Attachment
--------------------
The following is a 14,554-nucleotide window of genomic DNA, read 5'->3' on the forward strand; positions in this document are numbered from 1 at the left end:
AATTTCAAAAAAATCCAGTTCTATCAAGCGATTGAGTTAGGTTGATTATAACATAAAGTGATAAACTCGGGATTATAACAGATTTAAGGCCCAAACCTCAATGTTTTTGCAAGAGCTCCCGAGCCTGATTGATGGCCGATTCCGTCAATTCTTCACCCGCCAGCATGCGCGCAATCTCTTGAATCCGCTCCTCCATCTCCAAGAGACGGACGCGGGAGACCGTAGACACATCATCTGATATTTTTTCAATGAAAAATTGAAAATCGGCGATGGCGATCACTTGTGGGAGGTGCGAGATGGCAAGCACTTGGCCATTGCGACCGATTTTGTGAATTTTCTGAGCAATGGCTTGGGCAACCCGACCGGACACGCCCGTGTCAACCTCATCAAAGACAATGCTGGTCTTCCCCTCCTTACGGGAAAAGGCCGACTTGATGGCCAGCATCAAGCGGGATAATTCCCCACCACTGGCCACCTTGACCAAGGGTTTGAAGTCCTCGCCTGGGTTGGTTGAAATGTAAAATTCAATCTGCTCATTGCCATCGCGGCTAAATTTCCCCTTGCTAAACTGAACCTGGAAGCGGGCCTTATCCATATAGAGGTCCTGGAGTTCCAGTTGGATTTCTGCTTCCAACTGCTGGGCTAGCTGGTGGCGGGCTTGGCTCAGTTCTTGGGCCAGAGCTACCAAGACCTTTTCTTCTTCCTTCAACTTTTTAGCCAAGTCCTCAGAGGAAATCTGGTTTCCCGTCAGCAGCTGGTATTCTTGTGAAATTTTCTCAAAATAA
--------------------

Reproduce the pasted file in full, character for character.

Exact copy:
The following is a 14,554-nucleotide window of genomic DNA, read 5'->3' on the forward strand; positions in this document are numbered from 1 at the left end:
AATTTCAAAAAAATCCAGTTCTATCAAGCGATTGAGTTAGGTTGATTATAACATAAAGTGATAAACTCGGGATTATAACAGATTTAAGGCCCAAACCTCAATGTTTTTGCAAGAGCTCCCGAGCCTGATTGATGGCCGATTCCGTCAATTCTTCACCCGCCAGCATGCGCGCAATCTCTTGAATCCGCTCCTCCATCTCCAAGAGACGGACGCGGGAGACCGTAGACACATCATCTGATATTTTTTCAATGAAAAATTGAAAATCGGCGATGGCGATCACTTGTGGGAGGTGCGAGATGGCAAGCACTTGGCCATTGCGACCGATTTTGTGAATTTTCTGAGCAATGGCTTGGGCAACCCGACCGGACACGCCCGTGTCAACCTCATCAAAGACAATGCTGGTCTTCCCCTCCTTACGGGAAAAGGCCGACTTGATGGCCAGCATCAAGCGGGATAATTCCCCACCACTGGCCACCTTGACCAAGGGTTTGAAGTCCTCGCCTGGGTTGGTTGAAATGTAAAATTCAATCTGCTCATTGCCATCGCGGCTAAATTTCCCCTTGCTAAACTGAACCTGGAAGCGGGCCTTATCCATATAGAGGTCCTGGAGTTCCAGTTGGATTTCTGCTTCCAACTGCTGGGCTAGCTGGTGGCGGGCTTGGCTCAGTTCTTGGGCCAGAGCTACCAAGACCTTTTCTTCTTCCTTCAACTTTTTAGCCAAGTCCTCAGAGGAAATCTGGTTTCCCGTCAGCAGCTGGTATTCTTGTGAAATTTTCTCAAAATAA